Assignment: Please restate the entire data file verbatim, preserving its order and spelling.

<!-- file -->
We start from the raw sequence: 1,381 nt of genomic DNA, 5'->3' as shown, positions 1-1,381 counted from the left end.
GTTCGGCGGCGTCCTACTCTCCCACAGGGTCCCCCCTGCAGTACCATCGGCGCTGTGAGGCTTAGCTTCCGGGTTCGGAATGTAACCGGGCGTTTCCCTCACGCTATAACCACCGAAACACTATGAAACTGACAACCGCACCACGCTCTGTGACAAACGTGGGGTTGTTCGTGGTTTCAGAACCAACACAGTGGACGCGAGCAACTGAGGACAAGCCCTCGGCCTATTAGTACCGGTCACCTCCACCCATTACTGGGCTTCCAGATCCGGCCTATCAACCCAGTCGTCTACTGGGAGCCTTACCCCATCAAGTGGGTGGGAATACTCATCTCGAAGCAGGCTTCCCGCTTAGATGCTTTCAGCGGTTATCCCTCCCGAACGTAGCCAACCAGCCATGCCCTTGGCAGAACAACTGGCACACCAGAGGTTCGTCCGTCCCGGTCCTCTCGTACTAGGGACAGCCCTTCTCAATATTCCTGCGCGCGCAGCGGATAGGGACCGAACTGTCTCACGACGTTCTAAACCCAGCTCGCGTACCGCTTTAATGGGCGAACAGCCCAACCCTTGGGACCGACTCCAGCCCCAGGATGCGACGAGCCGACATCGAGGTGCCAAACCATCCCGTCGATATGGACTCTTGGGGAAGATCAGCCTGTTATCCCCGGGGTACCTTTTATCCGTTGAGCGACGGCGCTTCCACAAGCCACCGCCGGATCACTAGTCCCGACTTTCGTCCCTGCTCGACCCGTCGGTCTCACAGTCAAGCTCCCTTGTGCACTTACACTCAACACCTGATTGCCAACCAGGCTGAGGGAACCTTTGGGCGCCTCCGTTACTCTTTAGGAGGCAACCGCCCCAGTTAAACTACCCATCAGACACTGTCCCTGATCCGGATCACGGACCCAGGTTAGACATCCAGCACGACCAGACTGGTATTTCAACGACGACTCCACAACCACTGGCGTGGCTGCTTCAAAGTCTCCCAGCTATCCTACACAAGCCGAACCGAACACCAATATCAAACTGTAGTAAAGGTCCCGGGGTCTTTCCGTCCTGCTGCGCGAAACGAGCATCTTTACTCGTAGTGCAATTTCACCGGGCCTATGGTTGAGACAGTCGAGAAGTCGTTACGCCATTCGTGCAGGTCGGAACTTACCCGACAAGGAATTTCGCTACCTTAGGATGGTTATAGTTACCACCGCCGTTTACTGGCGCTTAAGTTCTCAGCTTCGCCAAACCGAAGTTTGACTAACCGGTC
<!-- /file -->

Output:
We start from the raw sequence: 1,381 nt of genomic DNA, 5'->3' as shown, positions 1-1,381 counted from the left end.
GTTCGGCGGCGTCCTACTCTCCCACAGGGTCCCCCCTGCAGTACCATCGGCGCTGTGAGGCTTAGCTTCCGGGTTCGGAATGTAACCGGGCGTTTCCCTCACGCTATAACCACCGAAACACTATGAAACTGACAACCGCACCACGCTCTGTGACAAACGTGGGGTTGTTCGTGGTTTCAGAACCAACACAGTGGACGCGAGCAACTGAGGACAAGCCCTCGGCCTATTAGTACCGGTCACCTCCACCCATTACTGGGCTTCCAGATCCGGCCTATCAACCCAGTCGTCTACTGGGAGCCTTACCCCATCAAGTGGGTGGGAATACTCATCTCGAAGCAGGCTTCCCGCTTAGATGCTTTCAGCGGTTATCCCTCCCGAACGTAGCCAACCAGCCATGCCCTTGGCAGAACAACTGGCACACCAGAGGTTCGTCCGTCCCGGTCCTCTCGTACTAGGGACAGCCCTTCTCAATATTCCTGCGCGCGCAGCGGATAGGGACCGAACTGTCTCACGACGTTCTAAACCCAGCTCGCGTACCGCTTTAATGGGCGAACAGCCCAACCCTTGGGACCGACTCCAGCCCCAGGATGCGACGAGCCGACATCGAGGTGCCAAACCATCCCGTCGATATGGACTCTTGGGGAAGATCAGCCTGTTATCCCCGGGGTACCTTTTATCCGTTGAGCGACGGCGCTTCCACAAGCCACCGCCGGATCACTAGTCCCGACTTTCGTCCCTGCTCGACCCGTCGGTCTCACAGTCAAGCTCCCTTGTGCACTTACACTCAACACCTGATTGCCAACCAGGCTGAGGGAACCTTTGGGCGCCTCCGTTACTCTTTAGGAGGCAACCGCCCCAGTTAAACTACCCATCAGACACTGTCCCTGATCCGGATCACGGACCCAGGTTAGACATCCAGCACGACCAGACTGGTATTTCAACGACGACTCCACAACCACTGGCGTGGCTGCTTCAAAGTCTCCCAGCTATCCTACACAAGCCGAACCGAACACCAATATCAAACTGTAGTAAAGGTCCCGGGGTCTTTCCGTCCTGCTGCGCGAAACGAGCATCTTTACTCGTAGTGCAATTTCACCGGGCCTATGGTTGAGACAGTCGAGAAGTCGTTACGCCATTCGTGCAGGTCGGAACTTACCCGACAAGGAATTTCGCTACCTTAGGATGGTTATAGTTACCACCGCCGTTTACTGGCGCTTAAGTTCTCAGCTTCGCCAAACCGAAGTTTGACTAACCGGTC